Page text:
of Greenfield in Washington County, an Irish corporation called Airtricity
wants to erect a field of wind turbines, enough to supply power
for up to 1000 households. Spread out over 250 acres, the towers
would rise 240 feet and support giant three-bladed rotors that would
extend another 150 feet into the sky. The towers, like all new commercial
wind turbines, are single columns without struts so that birds will
not perch on them and get caught in the blades. Airtricity
is currently constructing two similar fields in Texas, and currently
operates fields in Ireland, Scotland and England. They are quiet,
efficient money makers that last for decades without serious maintenance.
Sounds great, but there is only one problem. The Town
of Greenfield is moving toward approval, and is no doubt happy to
get the taxes. But how else does this privately capitalized venture
benefit the town?
If the Town of Greenfield had managed to capitalize
such a project, they would have been on their way to achieving energy
independence from the grid. All profits would have been plowed back
into the town budget. But perhaps Greenfield is too small to contemplate
initiating such a huge project.
However, the City of Albany or perhaps Albany County
could acquire land in the County or beyond, and enter into some sort
of partnership with the local community that is hosting the wind
turbines. Mayor Jennings picked Coeymans to site his new superdump
because he believed the community was too poor to fight back. There
are plenty of economically depressed communities near the Capital
District that may welcome these clean wind turbines.
3) Wave Generators We have this big
river called the Hudson that runs along the east side of the City.
Mostly it is underutilized. With a little creativity the river could
be used to run one or many traditional hydro generating systems.
But there is another idea out there.
On warm sunny weekends, The Wife in her canoe and me
in my kayak like to paddle around the Hudson River, often putting
in down at the Corning Preserve here in Albany. Thus I can testify
that the Hudson River experiences a variety of wave action, including
No, I’m not kidding about this. Wave
generator technology is not in its infancy anymore, it’s
more like childhood entering puberty. There
are a variety of systems available here and now. It would take
a little investigation to find out which system would work best
here upriver but it could be done. Indeed, it
is already being tried downriver in New York City.
Since wave generator systems are still not economically
proven, it seems very likely that the City (or the County) could
enter into a partnership with a private or public entity to pioneer
a system. It is likely that any experimental renewable source of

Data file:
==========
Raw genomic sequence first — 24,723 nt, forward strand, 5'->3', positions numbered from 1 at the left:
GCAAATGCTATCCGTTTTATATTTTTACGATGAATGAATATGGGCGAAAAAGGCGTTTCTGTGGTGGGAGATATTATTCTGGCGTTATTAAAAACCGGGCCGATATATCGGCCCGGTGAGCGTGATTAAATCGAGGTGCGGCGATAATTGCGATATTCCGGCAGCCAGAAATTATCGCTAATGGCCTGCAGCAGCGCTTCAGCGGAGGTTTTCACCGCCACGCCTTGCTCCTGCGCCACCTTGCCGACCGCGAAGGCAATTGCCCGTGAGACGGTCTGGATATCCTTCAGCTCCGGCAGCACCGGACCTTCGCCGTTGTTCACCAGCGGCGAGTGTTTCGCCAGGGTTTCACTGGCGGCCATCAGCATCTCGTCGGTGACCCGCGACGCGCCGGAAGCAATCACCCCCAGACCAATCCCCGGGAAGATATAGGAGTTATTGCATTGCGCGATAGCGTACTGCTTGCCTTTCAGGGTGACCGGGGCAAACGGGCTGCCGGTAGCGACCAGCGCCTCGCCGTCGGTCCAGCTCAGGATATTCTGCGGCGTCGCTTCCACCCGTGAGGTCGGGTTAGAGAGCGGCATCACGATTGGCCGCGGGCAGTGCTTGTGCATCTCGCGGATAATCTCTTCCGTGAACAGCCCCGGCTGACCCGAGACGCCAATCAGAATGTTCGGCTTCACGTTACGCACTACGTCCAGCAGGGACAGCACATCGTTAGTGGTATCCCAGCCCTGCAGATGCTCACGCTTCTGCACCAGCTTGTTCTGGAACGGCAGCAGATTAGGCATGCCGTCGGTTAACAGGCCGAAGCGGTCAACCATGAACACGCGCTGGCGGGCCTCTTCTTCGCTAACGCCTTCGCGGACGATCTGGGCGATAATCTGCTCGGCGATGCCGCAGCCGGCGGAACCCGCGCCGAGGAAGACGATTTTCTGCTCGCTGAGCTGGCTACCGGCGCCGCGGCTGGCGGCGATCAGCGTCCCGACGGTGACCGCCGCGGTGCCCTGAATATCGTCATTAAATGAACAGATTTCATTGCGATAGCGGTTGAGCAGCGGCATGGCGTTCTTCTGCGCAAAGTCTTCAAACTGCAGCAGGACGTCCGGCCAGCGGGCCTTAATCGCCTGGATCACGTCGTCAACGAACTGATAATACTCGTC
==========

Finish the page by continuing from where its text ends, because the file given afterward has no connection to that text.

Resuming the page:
power merits development grants, especially in this atmosphere of
rising energy costs. The more the price of fossil fuel goes up, the
sooner the return on capital investment of renewable energy.
Okay. There I’ve presented three or four suggestions
that utilize existing unused resources for generating power in Albany.
The easiest part is selling the electrons.
Immediately, the City can sell power to the grid. New
York State law is structured so that anyone, even homeowners, can
install devices that make their power meters run backwards.
The next step will be to provide power to city buildings
and facilities. Once a bare bones infrastructure is in place, the
city can begin to peddle power to nearby businesses and residences.
If the power offered is competitive and reliable, demand for City
power will rise, which will fund further expansion of the power infrastructure.
And it is not unreasonable that the City of Albany
could set up a system like the City of San Diego in California. They
have their own municipal power authority that is connected to the
grid. but because they are a municipal authority, they are regulated
by a different set of rules than the energy privateers around them.
Thus, San Diego can set its own lower rates and protect itself from
Can all this be done? With political will it is all
practical and quite possible. Look at Jerry Jenning’s stupid
proposed convention center which has so far managed to attract hundreds
of millions of dollars of State money, even though such projects
are well known to be proven financial failures. Despite this, there
has not been the slightest effective political resistance to the
The Mayor’s will is very powerful. Given enough
time he can build just about anything he wants in the City. And yet
he chooses to build a boondoggle that will leave future generations
cursing his name. Does he not wish to be praised for his foresight?
Shouldn’t Albany, instead of wrecking itself with an unneeded
convention center and covering itself with garbage, be better off
declaring energy independence?
We’d better not hold our collective breaths waiting
for Mayor Jennings to start generating common sense. Perhaps the
next mayor will see the renewable light. and hopefully, if and when
that happens, it will not be too late